Wednesday, September 17, 2008

Have just tried ... The new Auchentoshan range

the auchentoshan range Auchentoshan is a Lowlands distillery and is the nearest one to Glasgow, being located just to the north of the city. The distillery was opened in 1823 and is the only one in Scotland to continually practice triple distillation of their spirit. Other Scottish distilleries occasionally do this (for example, Springbank release Hazelburn which is triple distilled but they only produce it for one month of the year). Triple distillation produces a smoother, lighter spirit that many people find easier to drink and the process is more commonly associated with Irish whiskey. Why are Auchentoshan the only place to triple distil? During the Irish potato famine in the early 1800s, immigrants came over to the Glasgow area to escape bringing the process with them and maybe introducing the idea to the distillery owners. Now, Auchentoshan is owned by Morrison Bowmore and produces 1.75 million litres per year. A new visitor centre has just been opened and has been voted one of the best in Scotland. It is also one of the most visited, helped by it's close proxity to Glasgow. As a continuation of this rebranding, the range of whiskies have been revamped and repackaged. This new core range has been out for a couple of months, so it seemed about time to try!

The Classic
A bottle of this should cost between £20-25 and the whisky is released with no stated age. This usually indicates that it may be a young whisky and as a result the distillery doesn’t put the age on the label. This is quite smooth for a young whisky (they can normally feel harsh as the alcohol hasn’t had time to mellow and marry with the other flavours). It is rich and creamy with lots of vanilla and coconut present (classic characteristics of bourbon cask maturation). The whisky also has a pleasant malty flavour that mixes with an interesting citrus note (imagine lemon or lime zest). Very nice stuff, good value and would be great as an aperitif.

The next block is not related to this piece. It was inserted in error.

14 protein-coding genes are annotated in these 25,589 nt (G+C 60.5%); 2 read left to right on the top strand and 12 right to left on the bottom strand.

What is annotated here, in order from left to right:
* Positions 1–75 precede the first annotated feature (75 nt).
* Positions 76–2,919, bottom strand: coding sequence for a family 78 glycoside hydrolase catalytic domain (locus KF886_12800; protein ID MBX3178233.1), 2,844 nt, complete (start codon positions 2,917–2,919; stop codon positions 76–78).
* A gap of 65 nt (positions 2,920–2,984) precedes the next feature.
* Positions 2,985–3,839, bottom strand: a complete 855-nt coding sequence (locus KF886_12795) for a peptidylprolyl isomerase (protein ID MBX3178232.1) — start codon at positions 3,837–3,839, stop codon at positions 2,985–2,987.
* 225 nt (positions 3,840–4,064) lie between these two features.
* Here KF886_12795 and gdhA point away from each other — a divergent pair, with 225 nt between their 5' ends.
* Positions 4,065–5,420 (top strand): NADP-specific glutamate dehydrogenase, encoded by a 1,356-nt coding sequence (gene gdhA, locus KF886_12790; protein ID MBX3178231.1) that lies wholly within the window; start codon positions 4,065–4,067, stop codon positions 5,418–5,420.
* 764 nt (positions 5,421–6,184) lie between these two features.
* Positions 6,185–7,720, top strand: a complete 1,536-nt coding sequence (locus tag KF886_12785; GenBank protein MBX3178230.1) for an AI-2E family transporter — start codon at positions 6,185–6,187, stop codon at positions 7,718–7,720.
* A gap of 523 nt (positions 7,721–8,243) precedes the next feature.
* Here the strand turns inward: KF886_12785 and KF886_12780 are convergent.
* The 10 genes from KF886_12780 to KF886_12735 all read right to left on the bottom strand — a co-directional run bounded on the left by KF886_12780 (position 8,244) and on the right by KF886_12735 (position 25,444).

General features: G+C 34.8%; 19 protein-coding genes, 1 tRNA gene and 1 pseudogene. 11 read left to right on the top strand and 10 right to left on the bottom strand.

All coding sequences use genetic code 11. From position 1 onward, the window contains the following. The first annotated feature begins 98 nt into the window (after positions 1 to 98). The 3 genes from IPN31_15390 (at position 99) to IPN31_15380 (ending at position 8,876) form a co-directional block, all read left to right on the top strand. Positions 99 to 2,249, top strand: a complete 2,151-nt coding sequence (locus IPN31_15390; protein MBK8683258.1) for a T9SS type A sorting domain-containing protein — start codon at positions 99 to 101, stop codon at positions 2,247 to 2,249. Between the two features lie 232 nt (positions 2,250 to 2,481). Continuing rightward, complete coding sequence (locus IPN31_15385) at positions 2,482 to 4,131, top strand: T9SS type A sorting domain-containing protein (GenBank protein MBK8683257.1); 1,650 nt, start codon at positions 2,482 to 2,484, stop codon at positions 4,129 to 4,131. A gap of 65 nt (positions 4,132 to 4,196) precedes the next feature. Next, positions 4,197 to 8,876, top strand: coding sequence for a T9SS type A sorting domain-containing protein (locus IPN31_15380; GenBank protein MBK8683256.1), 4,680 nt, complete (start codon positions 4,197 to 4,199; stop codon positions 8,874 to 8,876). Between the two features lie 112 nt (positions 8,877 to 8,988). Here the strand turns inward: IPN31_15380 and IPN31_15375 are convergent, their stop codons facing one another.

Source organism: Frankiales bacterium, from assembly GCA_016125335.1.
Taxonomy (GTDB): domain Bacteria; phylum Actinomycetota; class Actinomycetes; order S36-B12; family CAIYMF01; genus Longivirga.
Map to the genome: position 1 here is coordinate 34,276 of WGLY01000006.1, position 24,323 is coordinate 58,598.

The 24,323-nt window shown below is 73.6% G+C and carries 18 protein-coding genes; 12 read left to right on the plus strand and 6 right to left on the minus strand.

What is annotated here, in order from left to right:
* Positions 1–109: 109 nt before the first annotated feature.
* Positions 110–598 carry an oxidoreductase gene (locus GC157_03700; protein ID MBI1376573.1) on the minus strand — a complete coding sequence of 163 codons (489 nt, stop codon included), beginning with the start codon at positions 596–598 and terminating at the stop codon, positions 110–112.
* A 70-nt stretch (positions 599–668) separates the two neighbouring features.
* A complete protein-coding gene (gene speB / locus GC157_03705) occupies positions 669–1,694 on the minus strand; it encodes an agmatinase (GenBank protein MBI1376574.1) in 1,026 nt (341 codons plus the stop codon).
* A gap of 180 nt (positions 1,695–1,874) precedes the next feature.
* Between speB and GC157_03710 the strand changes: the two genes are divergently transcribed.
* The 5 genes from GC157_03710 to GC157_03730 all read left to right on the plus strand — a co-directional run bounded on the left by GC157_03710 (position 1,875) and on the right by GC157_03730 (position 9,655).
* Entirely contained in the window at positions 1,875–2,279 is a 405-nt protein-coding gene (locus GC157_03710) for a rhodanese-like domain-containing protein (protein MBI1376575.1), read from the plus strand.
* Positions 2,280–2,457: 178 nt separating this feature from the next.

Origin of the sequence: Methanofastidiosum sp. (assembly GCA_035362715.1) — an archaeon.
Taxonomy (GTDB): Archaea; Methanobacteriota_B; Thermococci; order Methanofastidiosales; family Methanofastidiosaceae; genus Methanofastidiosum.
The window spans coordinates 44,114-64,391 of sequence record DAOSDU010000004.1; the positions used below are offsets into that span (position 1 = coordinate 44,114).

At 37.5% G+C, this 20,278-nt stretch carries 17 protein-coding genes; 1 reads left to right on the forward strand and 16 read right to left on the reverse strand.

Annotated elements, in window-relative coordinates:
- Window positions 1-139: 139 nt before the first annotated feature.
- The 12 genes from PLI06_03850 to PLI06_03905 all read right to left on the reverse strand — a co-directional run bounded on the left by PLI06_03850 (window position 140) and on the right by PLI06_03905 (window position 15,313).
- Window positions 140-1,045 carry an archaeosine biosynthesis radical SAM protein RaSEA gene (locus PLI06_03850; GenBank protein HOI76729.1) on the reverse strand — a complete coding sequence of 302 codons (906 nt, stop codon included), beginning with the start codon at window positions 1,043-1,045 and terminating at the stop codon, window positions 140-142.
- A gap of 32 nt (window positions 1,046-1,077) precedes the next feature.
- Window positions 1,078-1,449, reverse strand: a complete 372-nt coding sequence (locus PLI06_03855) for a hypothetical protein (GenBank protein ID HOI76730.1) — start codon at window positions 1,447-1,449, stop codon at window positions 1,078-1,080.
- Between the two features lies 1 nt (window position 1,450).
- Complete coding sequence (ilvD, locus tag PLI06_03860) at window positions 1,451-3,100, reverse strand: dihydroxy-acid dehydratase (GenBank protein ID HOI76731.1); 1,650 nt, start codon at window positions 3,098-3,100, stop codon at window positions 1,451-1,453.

12 years old
This has lots of sherry cask influence from the beginning. It is extremely fruity (think of raisins and candied peel – both classic sherry cask characteristics) with heaps of sweet vanilla, citrus (orange zest, I think) and spices (hints of cinnamon, ginger and something antiseptic, like cloves). Quite a long and dry finish that is packed with dried fruits and a bit of spice. Retails for £25-30.

Three Wood
Maturation in three different types of wood casks (bourbon then Oloroso sherry then Pedro Ximenez sherry) gives this whisky it’s name and makes it a dark, intense beast. Again, there is no age stated. There is lots of influence from the casks with a mix of buttery caramel, nuts (hazelnuts, I think), treacle/burnt sugar, dried fruit (raisins and candied orange peel/marmalade) and dark fruits (imagine blackberries or currants) coming through. Very intense with almost too much wood influence, that gives an unpleasant bitterness especially on the finish. Should cost £35-40 and is very much one for after dinner.

18 years old
Another intense one with loads of sherry cask influence that almost counteracts the lightness and smoothness that is created by triple distillation. Very fruity (that dried fruit again) and nutty (almonds, I think), this has other elements of sweet barley, caramel, honey and citrus (reminding me of orange zest) present. A big, long finish that coats the inside of your mouth and is quite well balanced. Would be great as an after dinner drink and costs around £50 per bottle.

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